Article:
Life of a Salesman

May 29, 1999

RAY: Ha! We're back. You're listening to Car Talk with us, Click and Clack, the Tappet Brothers, and we're here to discuss cars, car repair, and the new Puzzler.

TOM: I can hardly wait.

RAY: Now, you've got to pay attention to all the details because...

TOM: I'm going to.

RAY: I can say with almost honesty, that everything you're about to hear is relevant and pertinent and useful.

TOM: Really?

RAY: No, not really.

TOM: No, you can't say that.

RAY: Well, the germ of this puzzle was presented by one of my customers, who also happens to be, and has been for the past 30 years, a traveling salesman. He travels around from town to town, selling whatever he sells. I think he sells nuts and bolts, et cetera--cotter pins and the like.

TOM: Great!

RAY: And like I said, he's been a salesman for 30 years, and when he first started out on this job, I guess he immediately fell into disfavor with the company hierarchy, because they assigned him...he started in the middle of winter, and they assigned him exotic places like Moose Jaw, Maine; Freeze-Your-Butt, New Hampshire; places like that. So, he would have to travel by car from one location to another. And he often found himself, because he was a salesman, driving from town to town in the winter looking for cheap motels in which to spend the night. So, are you with me so far?

TOM: I'm with you so far.

RAY: You are, huh?

TOM: Yeah.

RAY: Well, that's too bad.

TOM: Mostly in the great Northeast here.

RAY: Oh, yeah, his route was Maine, New Hampshire, Vermont, upstate New York. Whew! Terrible!

TOM: Man! He really ticked somebody off!

RAY: Well, worse than that, when the weather got nice they shipped him down to Florida, Georgia, Alabama. Then as soon as the winter came...

TOM: Back he goes.

RAY: Back he goes.

TOM: Yeah!

RAY: And he began to notice, he said, a disturbing thing. When he would stop at these motels, oftentimes the owner of the motel was also the clerk, and they'd have you fill out that little card--you know, name, address, home phone--in case you skip out in the middle of the night. And, he said, in some of those they had a little thing that said OCCUPATION. And in some cases they had nothing that asked for occupation, but it seemed to be always the case that the motel owner would ask him what he did for a living.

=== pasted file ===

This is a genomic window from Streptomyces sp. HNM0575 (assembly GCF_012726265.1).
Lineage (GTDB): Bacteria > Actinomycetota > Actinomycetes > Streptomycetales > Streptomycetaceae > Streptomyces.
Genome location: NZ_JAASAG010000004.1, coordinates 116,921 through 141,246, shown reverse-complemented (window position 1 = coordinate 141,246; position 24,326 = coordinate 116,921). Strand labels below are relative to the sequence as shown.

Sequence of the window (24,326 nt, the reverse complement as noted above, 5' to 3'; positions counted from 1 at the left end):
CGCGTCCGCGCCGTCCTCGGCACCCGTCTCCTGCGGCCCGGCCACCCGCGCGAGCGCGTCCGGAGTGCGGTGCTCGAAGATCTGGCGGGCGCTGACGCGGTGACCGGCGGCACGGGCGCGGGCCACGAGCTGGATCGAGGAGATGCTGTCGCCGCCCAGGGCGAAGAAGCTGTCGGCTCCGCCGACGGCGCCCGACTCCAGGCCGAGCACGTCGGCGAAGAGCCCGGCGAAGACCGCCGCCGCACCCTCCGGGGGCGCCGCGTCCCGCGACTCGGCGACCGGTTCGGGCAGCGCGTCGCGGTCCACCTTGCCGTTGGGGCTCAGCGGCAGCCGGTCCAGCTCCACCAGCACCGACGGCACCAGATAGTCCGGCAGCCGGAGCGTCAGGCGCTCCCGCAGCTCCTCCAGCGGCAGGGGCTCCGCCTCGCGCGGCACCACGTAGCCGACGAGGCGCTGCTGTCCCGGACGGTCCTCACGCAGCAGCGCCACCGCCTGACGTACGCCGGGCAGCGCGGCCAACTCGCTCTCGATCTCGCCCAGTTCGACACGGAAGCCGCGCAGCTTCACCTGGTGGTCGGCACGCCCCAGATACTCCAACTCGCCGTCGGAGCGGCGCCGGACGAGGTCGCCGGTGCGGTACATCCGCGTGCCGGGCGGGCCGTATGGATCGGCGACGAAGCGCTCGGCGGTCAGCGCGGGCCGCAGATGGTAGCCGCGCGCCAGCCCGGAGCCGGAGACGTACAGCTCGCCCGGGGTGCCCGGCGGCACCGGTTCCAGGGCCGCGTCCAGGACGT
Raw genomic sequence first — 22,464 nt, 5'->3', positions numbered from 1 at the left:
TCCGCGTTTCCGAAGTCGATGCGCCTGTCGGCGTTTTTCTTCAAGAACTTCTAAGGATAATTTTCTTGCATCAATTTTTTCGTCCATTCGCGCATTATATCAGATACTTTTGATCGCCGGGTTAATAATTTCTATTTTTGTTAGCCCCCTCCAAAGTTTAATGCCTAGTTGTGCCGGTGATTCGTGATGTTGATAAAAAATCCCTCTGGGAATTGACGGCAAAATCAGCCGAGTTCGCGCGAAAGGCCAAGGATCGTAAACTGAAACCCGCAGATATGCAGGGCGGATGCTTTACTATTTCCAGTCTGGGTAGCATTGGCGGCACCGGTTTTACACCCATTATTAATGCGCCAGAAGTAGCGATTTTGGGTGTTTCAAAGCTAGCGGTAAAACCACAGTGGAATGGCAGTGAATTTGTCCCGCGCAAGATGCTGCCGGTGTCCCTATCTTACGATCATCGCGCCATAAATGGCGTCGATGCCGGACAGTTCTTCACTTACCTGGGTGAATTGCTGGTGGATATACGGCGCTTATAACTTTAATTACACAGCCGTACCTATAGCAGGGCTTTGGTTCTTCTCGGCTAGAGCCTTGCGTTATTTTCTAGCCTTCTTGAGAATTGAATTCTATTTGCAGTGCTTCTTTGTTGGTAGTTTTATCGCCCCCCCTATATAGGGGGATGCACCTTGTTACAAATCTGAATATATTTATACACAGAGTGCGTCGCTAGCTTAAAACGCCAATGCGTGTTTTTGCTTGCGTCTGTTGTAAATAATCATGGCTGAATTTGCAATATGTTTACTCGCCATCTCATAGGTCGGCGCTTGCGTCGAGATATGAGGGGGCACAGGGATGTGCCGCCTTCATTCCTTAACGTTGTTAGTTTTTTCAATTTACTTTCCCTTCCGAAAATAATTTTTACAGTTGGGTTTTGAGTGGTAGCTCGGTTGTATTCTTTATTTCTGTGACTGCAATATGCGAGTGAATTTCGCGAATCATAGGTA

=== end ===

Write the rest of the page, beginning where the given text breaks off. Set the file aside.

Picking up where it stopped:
TOM: Really?

RAY: And then when he said he was a salesman, he would almost always be assigned a room on the second floor if they had one, or if the hotel had a second floor.

TOM: Right. So, they, oh...

RAY: And he asked me if I knew why this happened. And I said I didn't have a clue. So he gave me a clue.

TOM: He did?

RAY: Well, I asked him if it had anything to do with the car that he drove. And he said, "I guess you could say so. At the time I was driving a Volkswagen." And that's all I knew, and from that I was able to get the answer out of him when I got him in a headlock.


RAY: You got to look for all the little hints. It was like 30 years ago.

TOM: Thirty years ago. That would be 1969. Hippies.

RAY: He started working 30...

TOM: War.

RAY: He started working 30 years ago, and he had been working as a salesman continuously.

TOM: Right, so it's in the early '70s.

RAY: In the early '70s, OK. Yeah, there you go. Come on.

TOM: The second floor?

RAY: The second floor. He's a salesman, he drives a lot, he's concerned about getting what now? Come on. Come on, you can do it.

TOM: Gasoline!

RAY: Yeah, he's concerned about getting good what?

TOM: Mileage. Yeah?

RAY: So, he buys himself a Volkswagen. But not just any old Volkswagen. He buys himself the car that gets the best mileage. He buys himself a Volkswagen diesel. Because he's in Moose Jaw, Maine, and Freeze-Your-Butt, New Hampshire, in the wintertime, he's got to plug the thing in overnight. Otherwise, it won't start. The reason they put him on the second floor all the time is so they could see the extension cord that he had run from his motel room to his car, and they would unplug it on him in the middle of the night. So, if you were a salesperson plying your trade at that time, you often got unplugged.

TOM: That would be about the worst answer I've...I mean, that was impossible to figure out!

RAY: All the hints were there! Starting selling nuts and bolts 30 years ago. Cold part of the country.

TOM: Hints? You call those hints?

RAY: Well, I had to obfuscate and, you know?

TOM: You call those hints?

RAY: Well, I got it.

TOM: Oh, brother! That's beautiful. Even though we didn't have any winners, we had to choose.

RAY: We did have a winner this week.

TOM: Only because we chose from among all the losers.

RAY: Well, this was the guy that actually was the salesman.

TOM: That's how he did it. Oh, he's the guy who was telling the story?

RAY: The guy that told me, yeah.

TOM: He's the only one who knew the answer, and his name is Scott Kunsel. He's from Crete.

RAY: Nebraska!

TOM: Oh, Crete, Nebraska.

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